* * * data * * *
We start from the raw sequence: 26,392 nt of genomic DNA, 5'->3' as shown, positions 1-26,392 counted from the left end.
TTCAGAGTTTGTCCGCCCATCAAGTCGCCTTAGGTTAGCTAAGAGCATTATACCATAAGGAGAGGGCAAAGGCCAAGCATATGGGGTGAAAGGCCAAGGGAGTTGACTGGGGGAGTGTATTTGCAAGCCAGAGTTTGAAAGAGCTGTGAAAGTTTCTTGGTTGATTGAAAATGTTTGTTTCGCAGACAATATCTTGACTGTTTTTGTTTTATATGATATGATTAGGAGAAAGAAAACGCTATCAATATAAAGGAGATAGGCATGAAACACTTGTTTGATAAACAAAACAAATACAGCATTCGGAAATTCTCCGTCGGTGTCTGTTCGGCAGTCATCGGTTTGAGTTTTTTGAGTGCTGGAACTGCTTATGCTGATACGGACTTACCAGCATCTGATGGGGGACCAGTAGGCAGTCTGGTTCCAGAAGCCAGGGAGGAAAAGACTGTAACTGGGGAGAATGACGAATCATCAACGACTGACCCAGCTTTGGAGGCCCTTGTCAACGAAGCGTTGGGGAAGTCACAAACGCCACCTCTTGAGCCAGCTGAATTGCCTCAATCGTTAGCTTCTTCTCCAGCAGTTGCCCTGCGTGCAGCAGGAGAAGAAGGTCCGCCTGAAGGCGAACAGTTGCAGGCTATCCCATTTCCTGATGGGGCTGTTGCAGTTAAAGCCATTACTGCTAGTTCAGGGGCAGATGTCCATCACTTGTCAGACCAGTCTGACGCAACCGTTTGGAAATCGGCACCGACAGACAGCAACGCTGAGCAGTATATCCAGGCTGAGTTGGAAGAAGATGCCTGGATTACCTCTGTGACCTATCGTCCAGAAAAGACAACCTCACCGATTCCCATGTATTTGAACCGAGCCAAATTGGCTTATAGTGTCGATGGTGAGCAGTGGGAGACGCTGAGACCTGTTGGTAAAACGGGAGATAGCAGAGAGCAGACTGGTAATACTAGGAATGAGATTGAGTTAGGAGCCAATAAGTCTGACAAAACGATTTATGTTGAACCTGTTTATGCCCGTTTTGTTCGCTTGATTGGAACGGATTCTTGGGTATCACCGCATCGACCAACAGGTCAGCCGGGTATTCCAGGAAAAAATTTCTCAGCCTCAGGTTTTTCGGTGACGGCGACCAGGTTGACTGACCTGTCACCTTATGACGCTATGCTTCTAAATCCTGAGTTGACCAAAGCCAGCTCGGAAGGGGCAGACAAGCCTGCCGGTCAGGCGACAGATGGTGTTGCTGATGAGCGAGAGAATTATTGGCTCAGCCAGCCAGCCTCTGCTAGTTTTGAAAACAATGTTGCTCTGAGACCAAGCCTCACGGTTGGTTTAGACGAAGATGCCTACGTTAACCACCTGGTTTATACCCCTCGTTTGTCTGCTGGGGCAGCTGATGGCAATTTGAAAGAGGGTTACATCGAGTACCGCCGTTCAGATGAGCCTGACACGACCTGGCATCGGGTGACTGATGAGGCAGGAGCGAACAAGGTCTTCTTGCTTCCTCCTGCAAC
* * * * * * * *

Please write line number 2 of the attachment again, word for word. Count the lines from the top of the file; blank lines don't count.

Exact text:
TTCAGAGTTTGTCCGCCCATCAAGTCGCCTTAGGTTAGCTAAGAGCATTATACCATAAGGAGAGGGCAAAGGCCAAGCATATGGGGTGAAAGGCCAAGGGAGTTGACTGGGGGAGTGTATTTGCAAGCCAGAGTTTGAAAGAGCTGTGAAAGTTTCTTGGTTGATTGAAAATGTTTGTTTCGCAGACAATATCTTGACTGTTTTTGTTTTATATGATATGATTAGGAGAAAGAAAACGCTATCAATATAAAGGAGATAGGCATGAAACACTTGTTTGATAAACAAAACAAATACAGCATTCGGAAATTCTCCGTCGGTGTCTGTTCGGCAGTCATCGGTTTGAGTTTTTTGAGTGCTGGAACTGCTTATGCTGATACGGACTTACCAGCATCTGATGGGGGACCAGTAGGCAGTCTGGTTCCAGAAGCCAGGGAGGAAAAGACTGTAACTGGGGAGAATGACGAATCATCAACGACTGACCCAGCTTTGGAGGCCCTTGTCAACGAAGCGTTGGGGAAGTCACAAACGCCACCTCTTGAGCCAGCTGAATTGCCTCAATCGTTAGCTTCTTCTCCAGCAGTTGCCCTGCGTGCAGCAGGAGAAGAAGGTCCGCCTGAAGGCGAACAGTTGCAGGCTATCCCATTTCCTGATGGGGCTGTTGCAGTTAAAGCCATTACTGCTAGTTCAGGGGCAGATGTCCATCACTTGTCAGACCAGTCTGACGCAACCGTTTGGAAATCGGCACCGACAGACAGCAACGCTGAGCAGTATATCCAGGCTGAGTTGGAAGAAGATGCCTGGATTACCTCTGTGACCTATCGTCCAGAAAAGACAACCTCACCGATTCCCATGTATTTGAACCGAGCCAAATTGGCTTATAGTGTCGATGGTGAGCAGTGGGAGACGCTGAGACCTGTTGGTAAAACGGGAGATAGCAGAGAGCAGACTGGTAATACTAGGAATGAGATTGAGTTAGGAGCCAATAAGTCTGACAAAACGATTTATGTTGAACCTGTTTATGCCCGTTTTGTTCGCTTGATTGGAACGGATTCTTGGGTATCACCGCATCGACCAACAGGTCAGCCGGGTATTCCAGGAAAAAATTTCTCAGCCTCAGGTTTTTCGGTGACGGCGACCAGGTTGACTGACCTGTCACCTTATGACGCTATGCTTCTAAATCCTGAGTTGACCAAAGCCAGCTCGGAAGGGGCAGACAAGCCTGCCGGTCAGGCGACAGATGGTGTTGCTGATGAGCGAGAGAATTATTGGCTCAGCCAGCCAGCCTCTGCTAGTTTTGAAAACAATGTTGCTCTGAGACCAAGCCTCACGGTTGGTTTAGACGAAGATGCCTACGTTAACCACCTGGTTTATACCCCTCGTTTGTCTGCTGGGGCAGCTGATGGCAATTTGAAAGAGGGTTACATCGAGTACCGCCGTTCAGATGAGCCTGACACGACCTGGCATCGGGTGACTGATGAGGCAGGAGCGAACAAGGTCTTCTTGCTTCCTCCTGCAAC